All the WordPress Plugins I Use for Blogging

All of the WordPress plugins I use for blogging. These tools help me rock the hell out of my WordPress blog.

I’ve already written a post on 15 must-have plugins for a WordPress blogger, but this time I thought it would be fun to list every single plugin that I use and why. I guess this is my own way of saying, “Here are the plugins I use and why I use them.” Then it’s up to you to decide whether or not they’d be a good fit for you.

Advanced Custom Fields

Meta boxes from Advanced Custom Fields

This is what I use on my own blog instead of the Ultimate Book Blogger Plugin. It basically just allows me to easily create meta boxes on the post pages, then I use the values of those boxes in my code to format the HTML.

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Akismet stats

Anti-spam plugin… I’m pretty sure everyone has it. ๐Ÿ˜‰

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CommentLuv RSS feed links

CommentLuv automatically displays a commenter’s most recent post. I love this feature because it’s a quick and easy way for me to check commenters’ most recent posts.

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Comment Reply Notification

Whenever I reply to someone’s comment, this plugin sends an email notification to that person. This is a great way to keep the discussion going!

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CW Mail

CW Mail  Newsletter Plugin

My own custom plugin! This is what I use for my email subscriptions. The plugin creates a subscription form, manages subscribers, sends out emails automatically after I publish a new post, and I can even create custom/manual email campaigns if I want.

Download Monitor

This is a nifty plugin for tracking downloads. You can see how many times a file has been downloaded. That’s the main thing I use it for, but you can also organize your downloads with categories and tags. I like this nifty little dashboard widget graph:

Popular Downloads widget

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Google Analyticator

This allows you to easily add the Google Analytics code to your site. But the main reason I use it is because it pulls some of the useful Google Analytics stats into your admin dashboard! I love that I can get a quick overview of my stats right inside WordPress.

Google Analytics graph of visits

Yes, my stats drop every single weekend.

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Graceful Pull-Quotes

This is one of those plugins that I contemplate deleting every single day. EVERY DAY!

Don’t get me wrong, it’s a very good plugin. It allows you to easily add pull quotes into your posts. Check it out:

Graceful pull quotes

I think they look very nice (very graceful..) and they’re cool for skimmers. But I just don’t use it anymore.. I’m always stuck between whether I should use it again or just delete it.

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Gravity Forms

I use this for creating all my forms. For the most part that’s just my contact me form, but I also use it when I do surveys and whatnot. Which leads me to…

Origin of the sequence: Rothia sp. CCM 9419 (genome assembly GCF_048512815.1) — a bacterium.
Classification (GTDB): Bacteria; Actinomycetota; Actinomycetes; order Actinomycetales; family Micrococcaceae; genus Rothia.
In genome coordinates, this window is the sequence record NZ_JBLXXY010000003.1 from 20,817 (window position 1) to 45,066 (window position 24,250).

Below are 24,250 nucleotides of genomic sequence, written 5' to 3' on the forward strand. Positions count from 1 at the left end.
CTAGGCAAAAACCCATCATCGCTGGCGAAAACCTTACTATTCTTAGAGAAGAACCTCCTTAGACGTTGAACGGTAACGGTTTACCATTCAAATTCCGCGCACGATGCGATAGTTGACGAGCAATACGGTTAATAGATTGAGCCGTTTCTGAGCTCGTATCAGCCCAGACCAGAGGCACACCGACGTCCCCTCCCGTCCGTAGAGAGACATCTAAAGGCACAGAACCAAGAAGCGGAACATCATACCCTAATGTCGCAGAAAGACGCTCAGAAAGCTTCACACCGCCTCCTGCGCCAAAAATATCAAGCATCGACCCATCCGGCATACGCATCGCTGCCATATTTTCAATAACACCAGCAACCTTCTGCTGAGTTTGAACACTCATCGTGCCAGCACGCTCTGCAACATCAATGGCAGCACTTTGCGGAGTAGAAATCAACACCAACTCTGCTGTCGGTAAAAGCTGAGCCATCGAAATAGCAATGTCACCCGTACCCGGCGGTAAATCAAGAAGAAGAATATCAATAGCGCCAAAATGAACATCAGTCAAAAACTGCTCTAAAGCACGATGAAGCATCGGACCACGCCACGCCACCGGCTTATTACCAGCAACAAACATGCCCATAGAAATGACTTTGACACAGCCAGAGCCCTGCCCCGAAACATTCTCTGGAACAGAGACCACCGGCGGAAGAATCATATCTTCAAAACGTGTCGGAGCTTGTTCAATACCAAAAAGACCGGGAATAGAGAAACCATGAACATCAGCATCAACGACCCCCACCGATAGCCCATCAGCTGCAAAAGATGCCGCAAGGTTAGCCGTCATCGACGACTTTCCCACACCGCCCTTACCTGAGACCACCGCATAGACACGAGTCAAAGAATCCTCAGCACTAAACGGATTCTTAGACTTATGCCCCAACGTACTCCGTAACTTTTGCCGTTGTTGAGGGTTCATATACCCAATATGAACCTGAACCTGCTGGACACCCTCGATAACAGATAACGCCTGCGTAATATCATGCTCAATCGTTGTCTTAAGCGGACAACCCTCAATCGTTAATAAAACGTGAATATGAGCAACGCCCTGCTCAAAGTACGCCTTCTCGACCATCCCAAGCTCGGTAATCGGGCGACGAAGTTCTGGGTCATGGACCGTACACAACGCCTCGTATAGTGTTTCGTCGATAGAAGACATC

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Gravity Forms Survey Add-On

This is an add-on that incorporates some cool survey options/results into Gravity Forms.

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Login LockDown

Login lockdown locks people out of your blog for failed login attempts. I could actually probably remove this plugin since I already have two layers of security and no one gets past the first layer. Basically there’s a username and password people have to fill out BEFORE they get to my login page. Then if they get that right, the login page loads and then they have to put in the WP username and password. No one ever gets past the first layer, so Login Lockdown never even gets do do its stuff!

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Nginx Helper

This allows me to easily purge my cache from inside WordPress. It also sets up an automatic purge whenever I publish/edit a post or when a new comment is made. Nifty for anyone using Nginx.

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Nose Graze

The Nose Graze plugin!!! Bahaha. This is just a plugin that holds all the custom functionality for my blog… like my review indexes, book info formatting, the “ask me a question” feature, and tons of other random stuff. I put it in a plugin so I can separate my design (theme) from my functionality (plugin).

Question management in the admin area

PS Disable Auto Formatting

This disables all the auto formatting from WordPress.. like automatically turning new lines into new paragraphs. Bleh. I prefer to do that stuff on my own.

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Revive Old Post

This plugin automatically sends out tweets about old posts. It’s a great way to drive traffic towards some of your older, hidden gems. ๐Ÿ˜‰

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Simple Feed Stats

Simple Feed Stats tracks all the hits that my RSS feed gets. This is a good way of determining how many people follow you via RSS. It doesn’t just track the number of people who’ve clicked “Subscribe” or whatever (which can be an inaccurate representation of how many people REALLY follow regularly via RSS). It actually counts the number of hits your feed gets every day. So it’s a pretty accurate number of how many people REALLY follow via RSS.

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Taxonomy Images

Taxonomy images in WordPress